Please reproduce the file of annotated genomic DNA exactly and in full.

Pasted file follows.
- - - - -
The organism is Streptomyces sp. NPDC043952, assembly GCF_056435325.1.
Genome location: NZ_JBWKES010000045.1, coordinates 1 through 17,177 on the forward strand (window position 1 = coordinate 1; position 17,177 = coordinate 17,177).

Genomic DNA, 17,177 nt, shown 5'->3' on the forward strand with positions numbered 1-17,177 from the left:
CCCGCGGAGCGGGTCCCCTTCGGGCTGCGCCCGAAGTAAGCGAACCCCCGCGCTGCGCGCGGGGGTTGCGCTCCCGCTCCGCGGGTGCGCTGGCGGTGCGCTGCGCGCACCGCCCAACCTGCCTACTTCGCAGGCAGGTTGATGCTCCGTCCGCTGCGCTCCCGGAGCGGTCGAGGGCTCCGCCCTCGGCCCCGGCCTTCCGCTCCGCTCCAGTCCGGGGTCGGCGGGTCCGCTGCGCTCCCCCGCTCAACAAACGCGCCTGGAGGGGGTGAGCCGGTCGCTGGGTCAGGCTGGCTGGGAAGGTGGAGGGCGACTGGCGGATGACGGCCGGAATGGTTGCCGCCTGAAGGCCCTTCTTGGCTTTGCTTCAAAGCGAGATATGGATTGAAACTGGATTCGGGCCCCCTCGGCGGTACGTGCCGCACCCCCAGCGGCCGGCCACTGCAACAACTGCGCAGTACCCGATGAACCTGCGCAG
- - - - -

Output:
The organism is Streptomyces sp. NPDC043952, assembly GCF_056435325.1.
Genome location: NZ_JBWKES010000045.1, coordinates 1 through 17,177 on the forward strand (window position 1 = coordinate 1; position 17,177 = coordinate 17,177).

Genomic DNA, 17,177 nt, shown 5'->3' on the forward strand with positions numbered 1-17,177 from the left:
CCCGCGGAGCGGGTCCCCTTCGGGCTGCGCCCGAAGTAAGCGAACCCCCGCGCTGCGCGCGGGGGTTGCGCTCCCGCTCCGCGGGTGCGCTGGCGGTGCGCTGCGCGCACCGCCCAACCTGCCTACTTCGCAGGCAGGTTGATGCTCCGTCCGCTGCGCTCCCGGAGCGGTCGAGGGCTCCGCCCTCGGCCCCGGCCTTCCGCTCCGCTCCAGTCCGGGGTCGGCGGGTCCGCTGCGCTCCCCCGCTCAACAAACGCGCCTGGAGGGGGTGAGCCGGTCGCTGGGTCAGGCTGGCTGGGAAGGTGGAGGGCGACTGGCGGATGACGGCCGGAATGGTTGCCGCCTGAAGGCCCTTCTTGGCTTTGCTTCAAAGCGAGATATGGATTGAAACTGGATTCGGGCCCCCTCGGCGGTACGTGCCGCACCCCCAGCGGCCGGCCACTGCAACAACTGCGCAGTACCCGATGAACCTGCGCAG